Smart grid keeps the lights on
It’s estimated that by 2030 almost 60 percent of our global population will live in cities. This urban migration is felt even more acutely in Europe, where more than 80 percent of us are predicted to live in towns by 2050. This puts intense pressure on city infrastructure, especially energy grids. To address our needs today and plan for a sustainable future, Europe’s utilities must modernize.
Technology and green energy companies have already created software and hardware that can transform our utilities. From electrical grids, to water supplies, to gas networks, new technology is able to make these systems more efficient and to plug in renewable energy supplies.
Across the world, utility and smart technology providers are seeking to prove these new technologies with pilot projects and kick-start vital conversations with governments and national stakeholders. These conversations are happening in Asia and North America, and Europe has a number of pilot projects that are already breaking new ground.
Norway is one country leading the way, and is earning a reputation for its citizens’ green thinking. There are 50,000 electric vehicles (EVs) on the roads in Norway, the largest amount of EVs per capita in the world. The rapid growth in these greener vehicles poses challenges, however, as more electricity must be generated to power them, and Norway’s electrical substations are already under considerable strain.
But technology that can store energy – such as EVs, residential solar panels and smart homes – also offer a huge opportunity to boost efficiency and national sustainability. If utility companies were better able to identify and engage these resources, then they would be able tap them in times of high demand. This reduces the demand on existing infrastructure, avoiding the expense of building new substations, and saving consumers money by reducing peak power usage.
At the Nordic Edge Expo earlier this month, Norwegian energy company Agder Energi announced its plans to embrace this opportunity and transform the grid to make it more efficient, flexible and predictable.
Agder Energi is the third largest power producer in Norway, operating the power grid in 30 municipalities of the Agder region. Agder Energi’s resources are entirely renewable, with the majority produced through hydropower, but were still under pressure from Norway’s increasing demand. Some of Agder Energi’s sub-stations were operating at 120 per cent capacity on cold days, risking power cuts in local homes and substantial physical damage to the grid itself.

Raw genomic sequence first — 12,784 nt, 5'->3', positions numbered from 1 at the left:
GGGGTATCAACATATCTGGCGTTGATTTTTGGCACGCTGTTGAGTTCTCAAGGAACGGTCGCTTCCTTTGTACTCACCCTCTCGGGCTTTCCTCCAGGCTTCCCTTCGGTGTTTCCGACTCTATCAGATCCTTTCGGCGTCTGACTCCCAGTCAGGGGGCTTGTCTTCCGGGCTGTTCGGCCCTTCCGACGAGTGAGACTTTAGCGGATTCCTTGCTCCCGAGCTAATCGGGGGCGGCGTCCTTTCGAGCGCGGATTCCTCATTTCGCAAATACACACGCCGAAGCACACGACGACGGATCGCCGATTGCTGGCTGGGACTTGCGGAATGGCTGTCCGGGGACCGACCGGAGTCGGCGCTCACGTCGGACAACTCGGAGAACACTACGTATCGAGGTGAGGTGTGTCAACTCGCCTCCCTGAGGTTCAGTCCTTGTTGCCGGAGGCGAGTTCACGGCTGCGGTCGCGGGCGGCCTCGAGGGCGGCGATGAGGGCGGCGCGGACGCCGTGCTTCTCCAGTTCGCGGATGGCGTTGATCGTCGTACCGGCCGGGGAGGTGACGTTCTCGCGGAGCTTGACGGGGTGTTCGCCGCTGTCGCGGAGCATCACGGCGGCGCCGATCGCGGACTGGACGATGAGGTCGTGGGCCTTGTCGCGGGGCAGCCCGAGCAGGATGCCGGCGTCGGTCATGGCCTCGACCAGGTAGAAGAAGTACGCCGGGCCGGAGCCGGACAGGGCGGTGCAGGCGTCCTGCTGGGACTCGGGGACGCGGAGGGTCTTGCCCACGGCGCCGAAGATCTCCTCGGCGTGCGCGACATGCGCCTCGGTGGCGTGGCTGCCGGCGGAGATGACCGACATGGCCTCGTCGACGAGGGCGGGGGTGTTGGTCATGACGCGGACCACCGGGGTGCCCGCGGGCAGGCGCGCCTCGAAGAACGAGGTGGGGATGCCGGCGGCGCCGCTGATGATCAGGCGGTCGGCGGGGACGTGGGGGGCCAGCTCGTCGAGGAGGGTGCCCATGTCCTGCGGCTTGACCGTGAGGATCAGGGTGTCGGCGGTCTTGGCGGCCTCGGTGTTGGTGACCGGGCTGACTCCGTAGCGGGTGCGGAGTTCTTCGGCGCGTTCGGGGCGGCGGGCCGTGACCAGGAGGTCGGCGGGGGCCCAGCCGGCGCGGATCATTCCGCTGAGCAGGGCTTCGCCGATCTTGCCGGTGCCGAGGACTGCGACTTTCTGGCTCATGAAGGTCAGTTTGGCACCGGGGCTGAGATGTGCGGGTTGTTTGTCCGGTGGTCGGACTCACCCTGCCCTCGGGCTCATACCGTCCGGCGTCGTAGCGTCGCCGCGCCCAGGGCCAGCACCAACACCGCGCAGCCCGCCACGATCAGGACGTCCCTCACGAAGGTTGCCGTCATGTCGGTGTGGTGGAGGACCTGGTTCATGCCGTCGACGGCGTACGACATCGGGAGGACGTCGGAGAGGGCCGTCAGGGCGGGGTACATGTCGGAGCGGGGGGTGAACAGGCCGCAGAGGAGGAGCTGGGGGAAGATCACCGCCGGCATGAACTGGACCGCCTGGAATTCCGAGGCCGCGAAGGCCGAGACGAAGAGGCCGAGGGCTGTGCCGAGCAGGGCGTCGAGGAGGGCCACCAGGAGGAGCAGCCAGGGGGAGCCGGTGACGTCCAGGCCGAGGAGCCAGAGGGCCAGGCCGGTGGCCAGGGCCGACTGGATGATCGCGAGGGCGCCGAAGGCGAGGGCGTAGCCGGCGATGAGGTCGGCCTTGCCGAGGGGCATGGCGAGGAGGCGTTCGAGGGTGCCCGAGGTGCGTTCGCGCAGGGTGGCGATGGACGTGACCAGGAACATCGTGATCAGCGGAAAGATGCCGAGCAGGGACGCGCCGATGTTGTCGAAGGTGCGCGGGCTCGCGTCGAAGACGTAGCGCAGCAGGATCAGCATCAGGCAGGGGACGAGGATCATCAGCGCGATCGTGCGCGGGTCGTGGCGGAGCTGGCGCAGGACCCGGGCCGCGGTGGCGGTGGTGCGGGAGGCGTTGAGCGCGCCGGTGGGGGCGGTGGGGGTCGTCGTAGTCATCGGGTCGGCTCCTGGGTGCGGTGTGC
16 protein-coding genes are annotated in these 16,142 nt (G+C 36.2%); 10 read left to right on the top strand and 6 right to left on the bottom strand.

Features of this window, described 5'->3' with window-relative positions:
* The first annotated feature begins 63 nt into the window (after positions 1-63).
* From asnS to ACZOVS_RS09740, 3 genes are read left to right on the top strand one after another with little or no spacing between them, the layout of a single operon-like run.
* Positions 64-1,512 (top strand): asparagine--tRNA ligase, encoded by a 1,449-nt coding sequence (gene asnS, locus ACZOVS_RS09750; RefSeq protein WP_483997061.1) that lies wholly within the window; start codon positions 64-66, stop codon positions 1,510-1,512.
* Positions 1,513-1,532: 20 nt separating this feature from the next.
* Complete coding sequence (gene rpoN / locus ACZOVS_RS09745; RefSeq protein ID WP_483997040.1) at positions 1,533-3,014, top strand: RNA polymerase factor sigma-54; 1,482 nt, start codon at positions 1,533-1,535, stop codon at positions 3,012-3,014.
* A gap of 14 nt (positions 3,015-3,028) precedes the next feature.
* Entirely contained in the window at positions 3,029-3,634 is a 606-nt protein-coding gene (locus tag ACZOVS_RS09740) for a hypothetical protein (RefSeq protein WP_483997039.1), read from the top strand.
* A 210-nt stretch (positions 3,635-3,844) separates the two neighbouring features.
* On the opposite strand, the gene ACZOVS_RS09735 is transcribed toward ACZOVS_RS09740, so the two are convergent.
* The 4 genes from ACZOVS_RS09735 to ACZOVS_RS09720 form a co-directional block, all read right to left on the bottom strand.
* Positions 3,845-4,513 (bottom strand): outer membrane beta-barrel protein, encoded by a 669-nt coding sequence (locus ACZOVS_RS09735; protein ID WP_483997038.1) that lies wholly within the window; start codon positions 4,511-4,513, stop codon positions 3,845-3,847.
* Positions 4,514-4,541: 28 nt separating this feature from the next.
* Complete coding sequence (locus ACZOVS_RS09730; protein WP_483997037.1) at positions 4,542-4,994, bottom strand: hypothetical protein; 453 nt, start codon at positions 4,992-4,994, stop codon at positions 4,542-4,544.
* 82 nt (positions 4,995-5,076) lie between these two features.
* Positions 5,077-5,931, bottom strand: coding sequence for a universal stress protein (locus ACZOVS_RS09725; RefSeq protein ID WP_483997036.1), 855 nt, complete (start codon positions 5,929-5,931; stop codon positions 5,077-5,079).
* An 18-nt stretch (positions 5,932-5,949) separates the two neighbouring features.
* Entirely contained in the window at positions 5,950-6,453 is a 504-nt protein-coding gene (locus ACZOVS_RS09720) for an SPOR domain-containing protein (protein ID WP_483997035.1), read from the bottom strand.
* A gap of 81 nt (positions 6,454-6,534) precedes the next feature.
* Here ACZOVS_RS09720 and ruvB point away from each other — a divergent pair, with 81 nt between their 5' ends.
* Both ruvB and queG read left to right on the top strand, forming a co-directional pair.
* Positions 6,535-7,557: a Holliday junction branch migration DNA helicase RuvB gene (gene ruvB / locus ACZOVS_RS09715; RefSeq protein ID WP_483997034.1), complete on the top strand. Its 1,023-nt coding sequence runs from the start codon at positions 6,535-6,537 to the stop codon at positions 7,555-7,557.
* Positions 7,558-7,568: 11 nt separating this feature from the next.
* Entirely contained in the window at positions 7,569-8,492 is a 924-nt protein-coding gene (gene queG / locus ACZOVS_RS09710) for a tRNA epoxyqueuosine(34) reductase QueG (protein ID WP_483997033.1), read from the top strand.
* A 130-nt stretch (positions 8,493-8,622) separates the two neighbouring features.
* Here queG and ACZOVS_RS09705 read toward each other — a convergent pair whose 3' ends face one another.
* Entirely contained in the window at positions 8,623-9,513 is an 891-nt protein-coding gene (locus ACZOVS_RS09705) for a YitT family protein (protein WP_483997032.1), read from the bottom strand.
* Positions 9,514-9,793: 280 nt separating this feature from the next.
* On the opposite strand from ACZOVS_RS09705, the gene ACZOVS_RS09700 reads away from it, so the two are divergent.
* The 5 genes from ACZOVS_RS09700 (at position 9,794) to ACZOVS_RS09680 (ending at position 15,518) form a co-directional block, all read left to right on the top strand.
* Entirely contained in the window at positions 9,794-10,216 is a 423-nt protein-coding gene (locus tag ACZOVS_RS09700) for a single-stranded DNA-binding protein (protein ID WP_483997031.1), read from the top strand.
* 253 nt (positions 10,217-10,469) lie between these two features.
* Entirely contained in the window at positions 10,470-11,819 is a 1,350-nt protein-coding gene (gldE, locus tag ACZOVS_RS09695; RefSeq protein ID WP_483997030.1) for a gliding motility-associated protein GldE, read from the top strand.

To tackle this, the company partnered with Microsoft, LOS Energy, Enfo, PSC and Powel AS, an expert software provider in the utilities space, to create a smart grid pilot project powered by the Microsoft cloud. The pilot will be operated at an Agder Energi substation that is currently operating over capacity at several times throughout the year. The intelligent, cloud-based solution will allow Agder to predict demand and see which power resources are ready and available to address peaks in demand.
For this pilot project, the Microsoft Azure intelligent cloud, PowerBI and Azure IoT Hub were combined with expertise from the other partners to provide Agder Energi with tools to improve dispatch of new energy resources, including device controls and predictive forecasting. With increased situational awareness, the plant can predict and react to demand.
The potential for the pilot program is huge. Distributed resources like rooftop solar and EVs are continuing to grow in popularity among consumers. A smart grid solution that can take advantage of these new energy resources has the potential to not only improve grid efficiency and reliability, but also enable utilities to better integrate renewable energy assets as they come onto the grid. By digitizing the grid, it is possible to address demand in a more sustainable way.
The demand for electricity seems poised only to increase over the next decades. But innovations in renewable energy and intelligent cloud solutions will transform the way our electric grids are operated. Smart grid solutions like the Agder pilot can address current issues of demand and infrastructure, while also accelerating widespread renewable and distributed power generation. Technologies like these are essential for keeping the lights on now and in the future.